Help a Reader: Why Use an Online Broker?

If you’ve been following my financial story on this blog for some time, you will know that I don’t really do non-retirement investing in stocks.

Nor do I do any single stock investing within my retirement accounts.

I’ve made this clear in several posts. And I mostly keep my investing category filled with posts about tax-advantaged retirement investing, information about mutual funds (because that’s what I know and do), and using Vanguard, the mutual fund company.

It’s boring, but I believe it’s all I need to do to build a solid retirement account for myself. Why do more than you have to, right?

But you can plainly see in my sidebar that I highlight the various discount online brokers (a place where taxable, more active trading usually takes place). I also roll out big promotions from these brokers from time to time. So an obvious question pops up: what would PT do with an online broker account? Here’s how the reader recently put it:

I was wondering if you could go more in-depth with ShareBuilder. I noticed you say you opened an account but then write about not investing individually. I feel the need to take advantage of testing out ShareBuilder with the Capital One 360 promotion, but feel rather lost about doing so.

My answer in steps:

  1. I plan on doing a full ShareBuilder review at some point.
  2. I only invest at ShareBuilder (or any online discount broker) if I’ve been given free money to do so.
  3. I have bigger fish to fry with my earned income: retirement (although you could invest in an IRA with ShareBuilder, I choose to do it at a mutual fund company, Vanguard), debt reduction (it’s more important to me that I don’t have debt in my life), building a cash cushion, and diversifying into physical assets (like real estate).
  4. If I was new to retirement investing and didn’t have enough money to start investing at Vanguard (their funds have minimums in the thousands), I would consider opening up a discount brokerage account and investing using an IRA. I would likely purchase shares in boring index funds or target date retirement funds to go inside my IRA.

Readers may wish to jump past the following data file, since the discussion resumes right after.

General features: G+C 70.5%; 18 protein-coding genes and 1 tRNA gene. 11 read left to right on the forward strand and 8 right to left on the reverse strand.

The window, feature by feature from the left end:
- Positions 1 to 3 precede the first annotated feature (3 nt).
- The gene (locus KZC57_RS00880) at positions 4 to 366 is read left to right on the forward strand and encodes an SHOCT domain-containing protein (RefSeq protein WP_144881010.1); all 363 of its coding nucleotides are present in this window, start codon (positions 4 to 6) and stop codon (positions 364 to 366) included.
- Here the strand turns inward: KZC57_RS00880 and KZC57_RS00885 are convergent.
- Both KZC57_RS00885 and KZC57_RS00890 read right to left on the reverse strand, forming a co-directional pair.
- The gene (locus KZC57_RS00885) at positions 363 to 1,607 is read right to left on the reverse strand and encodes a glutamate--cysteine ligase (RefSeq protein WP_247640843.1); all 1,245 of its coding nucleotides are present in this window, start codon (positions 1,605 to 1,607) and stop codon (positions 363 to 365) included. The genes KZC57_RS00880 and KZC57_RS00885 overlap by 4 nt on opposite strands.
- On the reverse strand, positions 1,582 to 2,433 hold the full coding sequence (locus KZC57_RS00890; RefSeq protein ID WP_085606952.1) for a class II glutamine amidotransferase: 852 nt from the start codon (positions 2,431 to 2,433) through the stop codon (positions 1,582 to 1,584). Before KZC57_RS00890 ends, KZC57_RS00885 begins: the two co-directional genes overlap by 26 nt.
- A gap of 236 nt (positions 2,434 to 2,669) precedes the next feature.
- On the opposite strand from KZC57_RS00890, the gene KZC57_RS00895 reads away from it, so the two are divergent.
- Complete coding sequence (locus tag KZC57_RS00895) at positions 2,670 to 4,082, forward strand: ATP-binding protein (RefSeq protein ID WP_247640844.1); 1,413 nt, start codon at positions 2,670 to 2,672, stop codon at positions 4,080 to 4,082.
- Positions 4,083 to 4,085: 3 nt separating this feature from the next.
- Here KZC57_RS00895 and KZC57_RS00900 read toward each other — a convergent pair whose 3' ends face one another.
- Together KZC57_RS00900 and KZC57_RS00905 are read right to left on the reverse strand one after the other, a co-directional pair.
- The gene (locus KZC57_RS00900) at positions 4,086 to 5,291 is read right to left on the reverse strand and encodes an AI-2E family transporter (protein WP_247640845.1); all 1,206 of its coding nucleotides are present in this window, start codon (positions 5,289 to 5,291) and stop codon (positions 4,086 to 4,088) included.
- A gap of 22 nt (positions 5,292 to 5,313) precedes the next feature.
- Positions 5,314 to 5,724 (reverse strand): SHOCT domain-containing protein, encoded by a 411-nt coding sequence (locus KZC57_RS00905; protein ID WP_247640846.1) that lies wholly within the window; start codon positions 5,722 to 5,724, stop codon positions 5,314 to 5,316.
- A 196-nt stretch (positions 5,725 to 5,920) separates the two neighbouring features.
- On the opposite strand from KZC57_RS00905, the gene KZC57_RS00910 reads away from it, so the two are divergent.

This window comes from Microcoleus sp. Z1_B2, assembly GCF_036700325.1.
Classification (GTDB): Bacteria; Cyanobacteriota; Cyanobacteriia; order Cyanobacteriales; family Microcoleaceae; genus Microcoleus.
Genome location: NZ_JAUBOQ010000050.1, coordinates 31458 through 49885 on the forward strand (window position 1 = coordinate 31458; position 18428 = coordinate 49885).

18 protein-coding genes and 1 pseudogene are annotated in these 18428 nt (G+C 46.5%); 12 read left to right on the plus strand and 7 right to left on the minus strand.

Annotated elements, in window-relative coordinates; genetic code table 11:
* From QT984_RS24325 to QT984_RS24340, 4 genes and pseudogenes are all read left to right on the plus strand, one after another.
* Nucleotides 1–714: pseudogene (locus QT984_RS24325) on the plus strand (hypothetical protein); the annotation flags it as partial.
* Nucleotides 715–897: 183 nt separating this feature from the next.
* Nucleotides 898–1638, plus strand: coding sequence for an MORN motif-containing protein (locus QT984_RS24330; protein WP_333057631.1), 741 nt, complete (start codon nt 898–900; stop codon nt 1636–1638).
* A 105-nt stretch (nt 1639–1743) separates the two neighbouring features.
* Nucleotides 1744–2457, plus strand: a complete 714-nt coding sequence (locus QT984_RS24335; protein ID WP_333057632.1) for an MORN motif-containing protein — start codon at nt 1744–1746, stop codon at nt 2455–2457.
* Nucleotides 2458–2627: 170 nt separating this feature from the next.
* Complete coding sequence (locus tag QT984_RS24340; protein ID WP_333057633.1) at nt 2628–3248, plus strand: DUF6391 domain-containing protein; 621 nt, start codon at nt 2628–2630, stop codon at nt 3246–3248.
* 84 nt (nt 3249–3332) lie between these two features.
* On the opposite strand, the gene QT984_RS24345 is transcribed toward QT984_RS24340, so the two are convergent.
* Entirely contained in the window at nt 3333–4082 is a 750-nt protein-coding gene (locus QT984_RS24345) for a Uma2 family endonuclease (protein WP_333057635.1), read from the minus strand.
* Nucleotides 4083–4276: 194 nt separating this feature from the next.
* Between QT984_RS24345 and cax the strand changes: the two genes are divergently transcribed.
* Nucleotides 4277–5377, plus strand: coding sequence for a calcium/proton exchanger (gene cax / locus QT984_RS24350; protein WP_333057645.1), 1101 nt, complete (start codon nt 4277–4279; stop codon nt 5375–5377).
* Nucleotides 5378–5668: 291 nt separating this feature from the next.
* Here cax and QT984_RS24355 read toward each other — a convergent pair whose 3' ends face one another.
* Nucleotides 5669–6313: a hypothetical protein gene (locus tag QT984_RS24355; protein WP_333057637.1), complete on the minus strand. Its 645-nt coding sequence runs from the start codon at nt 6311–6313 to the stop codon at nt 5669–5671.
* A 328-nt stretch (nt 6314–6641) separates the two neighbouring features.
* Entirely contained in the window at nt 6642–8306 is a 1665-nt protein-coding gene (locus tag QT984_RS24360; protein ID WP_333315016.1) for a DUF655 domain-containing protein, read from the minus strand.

5. When my income gets to a level where I am maxing out my tax-advantaged retirement savings options, I will consider the discount brokerage firm as a place to start single stock (likely dividend stock) taxable investing.

So, translation for anyone in the reader’s situation above: if you have a small amount to start investing for your retirement (or if you can only commit to a small monthly contribution), consider an IRA (Roth or Traditional) inside an online broker like ShareBuilder. You could also consider a similar move using the unique service offered by Betterment.

Discount Online Broker ShareBuilder Account Options

Investing account options with

As for what to put inside your IRA with the online broker, well, that’s really up to you. Take time to understand the concepts of diversification, risk, and asset allocation. Lastly, take some time to understand the importance of keeping your investing expenses low. Most discount online brokers will have all the investment types you need though.

I definitely could use your help in answering this question. Do you use an online broker like ShareBuilder, TradeKing, or Zecco? If so, what do you use them for? If not, why?

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Last Edited: February 22, 2013 @ 12:27 pm
About Philip Taylor

Philip Taylor, aka "PT", is a husband and father of two. He created PT Money back in 2007 to share his thoughts on money and to meet others passionate about managing their finances. All the content on this blog is original, and created or edited by PT. Read more about Philip Taylor, and be sure to connect with him on Twitter, Facebook, or view the Philip Taylor+ Google profile.